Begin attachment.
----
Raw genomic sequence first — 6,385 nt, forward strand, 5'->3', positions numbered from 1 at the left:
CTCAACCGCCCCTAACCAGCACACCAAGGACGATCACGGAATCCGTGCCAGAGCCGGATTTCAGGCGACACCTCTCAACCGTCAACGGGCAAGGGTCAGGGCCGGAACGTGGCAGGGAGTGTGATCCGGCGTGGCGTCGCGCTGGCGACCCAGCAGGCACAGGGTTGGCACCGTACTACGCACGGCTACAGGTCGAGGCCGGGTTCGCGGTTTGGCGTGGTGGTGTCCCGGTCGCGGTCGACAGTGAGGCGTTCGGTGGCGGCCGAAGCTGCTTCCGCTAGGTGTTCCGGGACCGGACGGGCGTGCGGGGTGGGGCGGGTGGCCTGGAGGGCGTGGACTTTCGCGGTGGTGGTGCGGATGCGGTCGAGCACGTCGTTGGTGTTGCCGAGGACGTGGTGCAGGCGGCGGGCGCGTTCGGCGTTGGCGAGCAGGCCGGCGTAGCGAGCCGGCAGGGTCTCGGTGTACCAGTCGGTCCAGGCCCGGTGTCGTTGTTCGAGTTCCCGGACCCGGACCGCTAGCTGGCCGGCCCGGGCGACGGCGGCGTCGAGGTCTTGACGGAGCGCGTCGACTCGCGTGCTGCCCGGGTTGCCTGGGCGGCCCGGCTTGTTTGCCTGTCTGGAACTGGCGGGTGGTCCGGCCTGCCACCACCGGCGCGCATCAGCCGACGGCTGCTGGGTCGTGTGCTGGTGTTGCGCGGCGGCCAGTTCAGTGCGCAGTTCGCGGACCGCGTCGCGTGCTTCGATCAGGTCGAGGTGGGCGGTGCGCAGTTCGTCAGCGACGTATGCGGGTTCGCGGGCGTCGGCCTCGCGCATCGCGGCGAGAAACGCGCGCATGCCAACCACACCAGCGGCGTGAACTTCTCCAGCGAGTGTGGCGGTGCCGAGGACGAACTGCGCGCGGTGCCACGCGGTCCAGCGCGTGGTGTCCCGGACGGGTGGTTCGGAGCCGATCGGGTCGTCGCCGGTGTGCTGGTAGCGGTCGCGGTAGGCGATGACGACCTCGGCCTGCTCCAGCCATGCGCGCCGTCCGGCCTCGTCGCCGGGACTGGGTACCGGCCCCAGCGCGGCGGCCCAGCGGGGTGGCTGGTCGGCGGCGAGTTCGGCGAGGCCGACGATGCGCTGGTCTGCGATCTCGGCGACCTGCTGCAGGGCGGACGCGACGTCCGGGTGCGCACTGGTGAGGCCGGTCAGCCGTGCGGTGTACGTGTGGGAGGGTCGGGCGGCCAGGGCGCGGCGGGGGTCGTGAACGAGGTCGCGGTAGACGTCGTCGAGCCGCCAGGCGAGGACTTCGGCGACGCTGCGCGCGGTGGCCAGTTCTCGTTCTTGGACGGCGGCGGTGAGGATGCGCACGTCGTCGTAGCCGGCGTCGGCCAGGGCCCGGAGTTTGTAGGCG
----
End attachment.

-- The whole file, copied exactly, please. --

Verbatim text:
Raw genomic sequence first — 6,385 nt, forward strand, 5'->3', positions numbered from 1 at the left:
CTCAACCGCCCCTAACCAGCACACCAAGGACGATCACGGAATCCGTGCCAGAGCCGGATTTCAGGCGACACCTCTCAACCGTCAACGGGCAAGGGTCAGGGCCGGAACGTGGCAGGGAGTGTGATCCGGCGTGGCGTCGCGCTGGCGACCCAGCAGGCACAGGGTTGGCACCGTACTACGCACGGCTACAGGTCGAGGCCGGGTTCGCGGTTTGGCGTGGTGGTGTCCCGGTCGCGGTCGACAGTGAGGCGTTCGGTGGCGGCCGAAGCTGCTTCCGCTAGGTGTTCCGGGACCGGACGGGCGTGCGGGGTGGGGCGGGTGGCCTGGAGGGCGTGGACTTTCGCGGTGGTGGTGCGGATGCGGTCGAGCACGTCGTTGGTGTTGCCGAGGACGTGGTGCAGGCGGCGGGCGCGTTCGGCGTTGGCGAGCAGGCCGGCGTAGCGAGCCGGCAGGGTCTCGGTGTACCAGTCGGTCCAGGCCCGGTGTCGTTGTTCGAGTTCCCGGACCCGGACCGCTAGCTGGCCGGCCCGGGCGACGGCGGCGTCGAGGTCTTGACGGAGCGCGTCGACTCGCGTGCTGCCCGGGTTGCCTGGGCGGCCCGGCTTGTTTGCCTGTCTGGAACTGGCGGGTGGTCCGGCCTGCCACCACCGGCGCGCATCAGCCGACGGCTGCTGGGTCGTGTGCTGGTGTTGCGCGGCGGCCAGTTCAGTGCGCAGTTCGCGGACCGCGTCGCGTGCTTCGATCAGGTCGAGGTGGGCGGTGCGCAGTTCGTCAGCGACGTATGCGGGTTCGCGGGCGTCGGCCTCGCGCATCGCGGCGAGAAACGCGCGCATGCCAACCACACCAGCGGCGTGAACTTCTCCAGCGAGTGTGGCGGTGCCGAGGACGAACTGCGCGCGGTGCCACGCGGTCCAGCGCGTGGTGTCCCGGACGGGTGGTTCGGAGCCGATCGGGTCGTCGCCGGTGTGCTGGTAGCGGTCGCGGTAGGCGATGACGACCTCGGCCTGCTCCAGCCATGCGCGCCGTCCGGCCTCGTCGCCGGGACTGGGTACCGGCCCCAGCGCGGCGGCCCAGCGGGGTGGCTGGTCGGCGGCGAGTTCGGCGAGGCCGACGATGCGCTGGTCTGCGATCTCGGCGACCTGCTGCAGGGCGGACGCGACGTCCGGGTGCGCACTGGTGAGGCCGGTCAGCCGTGCGGTGTACGTGTGGGAGGGTCGGGCGGCCAGGGCGCGGCGGGGGTCGTGAACGAGGTCGCGGTAGACGTCGTCGAGCCGCCAGGCGAGGACTTCGGCGACGCTGCGCGCGGTGGCCAGTTCTCGTTCTTGGACGGCGGCGGTGAGGATGCGCACGTCGTCGTAGCCGGCGTCGGCCAGGGCCCGGAGTTTGTAGGCG